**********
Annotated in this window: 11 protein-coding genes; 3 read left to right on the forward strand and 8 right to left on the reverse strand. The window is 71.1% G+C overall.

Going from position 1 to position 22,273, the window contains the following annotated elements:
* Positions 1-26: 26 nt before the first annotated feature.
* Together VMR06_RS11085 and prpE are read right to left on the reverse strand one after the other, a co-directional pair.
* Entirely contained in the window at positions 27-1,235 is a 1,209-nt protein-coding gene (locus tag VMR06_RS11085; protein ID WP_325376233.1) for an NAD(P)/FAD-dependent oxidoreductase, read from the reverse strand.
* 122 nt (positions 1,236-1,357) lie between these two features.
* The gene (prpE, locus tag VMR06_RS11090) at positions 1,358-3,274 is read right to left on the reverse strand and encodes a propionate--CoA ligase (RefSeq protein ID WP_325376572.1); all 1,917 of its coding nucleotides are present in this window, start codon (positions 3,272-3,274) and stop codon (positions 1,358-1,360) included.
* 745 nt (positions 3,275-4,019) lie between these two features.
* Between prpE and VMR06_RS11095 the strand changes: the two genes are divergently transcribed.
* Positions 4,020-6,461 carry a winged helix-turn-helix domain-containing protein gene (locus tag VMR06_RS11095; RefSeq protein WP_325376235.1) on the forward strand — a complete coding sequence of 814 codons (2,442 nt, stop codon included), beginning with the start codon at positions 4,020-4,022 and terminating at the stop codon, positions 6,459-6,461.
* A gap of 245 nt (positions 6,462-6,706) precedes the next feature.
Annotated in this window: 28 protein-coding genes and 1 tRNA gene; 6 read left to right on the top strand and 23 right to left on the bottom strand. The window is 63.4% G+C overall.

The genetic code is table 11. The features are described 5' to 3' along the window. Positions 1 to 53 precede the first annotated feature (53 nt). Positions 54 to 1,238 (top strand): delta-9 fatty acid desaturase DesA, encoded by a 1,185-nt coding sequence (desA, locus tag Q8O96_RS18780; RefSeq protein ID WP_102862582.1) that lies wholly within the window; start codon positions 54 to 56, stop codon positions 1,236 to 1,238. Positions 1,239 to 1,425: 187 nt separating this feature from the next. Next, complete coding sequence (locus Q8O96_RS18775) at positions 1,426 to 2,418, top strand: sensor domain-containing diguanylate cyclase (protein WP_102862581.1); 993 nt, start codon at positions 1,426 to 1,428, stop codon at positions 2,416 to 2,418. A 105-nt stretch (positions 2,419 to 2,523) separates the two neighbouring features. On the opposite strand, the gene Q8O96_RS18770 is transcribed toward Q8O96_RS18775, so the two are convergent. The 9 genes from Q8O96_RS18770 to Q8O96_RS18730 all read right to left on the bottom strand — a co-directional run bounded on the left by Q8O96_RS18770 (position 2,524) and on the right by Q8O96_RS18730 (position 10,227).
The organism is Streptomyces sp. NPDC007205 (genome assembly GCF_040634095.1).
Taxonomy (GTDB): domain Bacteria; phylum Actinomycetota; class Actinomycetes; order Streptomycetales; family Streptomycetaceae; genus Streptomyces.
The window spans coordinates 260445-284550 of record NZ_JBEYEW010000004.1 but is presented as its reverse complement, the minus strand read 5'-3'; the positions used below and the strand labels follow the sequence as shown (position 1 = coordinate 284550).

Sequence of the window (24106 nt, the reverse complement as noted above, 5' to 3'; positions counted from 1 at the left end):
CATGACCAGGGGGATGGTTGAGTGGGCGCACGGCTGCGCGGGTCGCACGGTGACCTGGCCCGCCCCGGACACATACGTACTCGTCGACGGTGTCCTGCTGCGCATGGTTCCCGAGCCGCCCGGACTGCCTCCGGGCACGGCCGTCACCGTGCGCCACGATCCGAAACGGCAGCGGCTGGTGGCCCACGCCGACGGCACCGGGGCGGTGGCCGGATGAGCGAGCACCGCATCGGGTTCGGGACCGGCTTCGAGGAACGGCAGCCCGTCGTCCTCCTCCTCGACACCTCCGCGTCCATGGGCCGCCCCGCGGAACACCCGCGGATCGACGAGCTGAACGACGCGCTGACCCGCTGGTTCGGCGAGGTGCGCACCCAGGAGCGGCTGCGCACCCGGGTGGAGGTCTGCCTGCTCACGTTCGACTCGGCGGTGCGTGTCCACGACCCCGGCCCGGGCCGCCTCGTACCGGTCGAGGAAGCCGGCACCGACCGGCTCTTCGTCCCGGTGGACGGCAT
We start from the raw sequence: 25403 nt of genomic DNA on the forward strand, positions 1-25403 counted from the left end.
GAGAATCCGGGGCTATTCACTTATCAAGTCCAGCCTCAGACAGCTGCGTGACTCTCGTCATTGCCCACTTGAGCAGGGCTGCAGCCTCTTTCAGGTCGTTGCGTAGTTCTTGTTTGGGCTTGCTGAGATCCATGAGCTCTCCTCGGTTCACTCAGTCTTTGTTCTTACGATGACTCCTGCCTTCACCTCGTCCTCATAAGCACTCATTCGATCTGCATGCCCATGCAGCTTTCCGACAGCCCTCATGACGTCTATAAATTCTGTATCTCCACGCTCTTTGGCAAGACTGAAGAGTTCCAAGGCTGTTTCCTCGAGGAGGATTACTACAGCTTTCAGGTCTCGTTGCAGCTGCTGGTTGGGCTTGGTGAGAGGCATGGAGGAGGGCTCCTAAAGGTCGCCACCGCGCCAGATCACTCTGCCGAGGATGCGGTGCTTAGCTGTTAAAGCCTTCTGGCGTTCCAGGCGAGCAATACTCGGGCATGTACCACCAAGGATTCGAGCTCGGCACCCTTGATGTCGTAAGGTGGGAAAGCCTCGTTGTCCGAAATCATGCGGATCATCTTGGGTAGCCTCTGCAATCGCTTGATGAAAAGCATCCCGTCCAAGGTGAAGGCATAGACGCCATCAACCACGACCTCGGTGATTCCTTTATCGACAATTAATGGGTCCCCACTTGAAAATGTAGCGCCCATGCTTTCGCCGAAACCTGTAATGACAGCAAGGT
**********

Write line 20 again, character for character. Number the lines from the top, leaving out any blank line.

GAGAATCCGGGGCTATTCACTTATCAAGTCCAGCCTCAGACAGCTGCGTGACTCTCGTCATTGCCCACTTGAGCAGGGCTGCAGCCTCTTTCAGGTCGTTGCGTAGTTCTTGTTTGGGCTTGCTGAGATCCATGAGCTCTCCTCGGTTCACTCAGTCTTTGTTCTTACGATGACTCCTGCCTTCACCTCGTCCTCATAAGCACTCATTCGATCTGCATGCCCATGCAGCTTTCCGACAGCCCTCATGACGTCTATAAATTCTGTATCTCCACGCTCTTTGGCAAGACTGAAGAGTTCCAAGGCTGTTTCCTCGAGGAGGATTACTACAGCTTTCAGGTCTCGTTGCAGCTGCTGGTTGGGCTTGGTGAGAGGCATGGAGGAGGGCTCCTAAAGGTCGCCACCGCGCCAGATCACTCTGCCGAGGATGCGGTGCTTAGCTGTTAAAGCCTTCTGGCGTTCCAGGCGAGCAATACTCGGGCATGTACCACCAAGGATTCGAGCTCGGCACCCTTGATGTCGTAAGGTGGGAAAGCCTCGTTGTCCGAAATCATGCGGATCATCTTGGGTAGCCTCTGCAATCGCTTGATGAAAAGCATCCCGTCCAAGGTGAAGGCATAGACGCCATCAACCACGACCTCGGTGATTCCTTTATCGACAATTAATGGGTCCCCACTTGAAAATGTAGCGCCCATGCTTTCGCCGAAACCTGTAATGACAGCAAGGT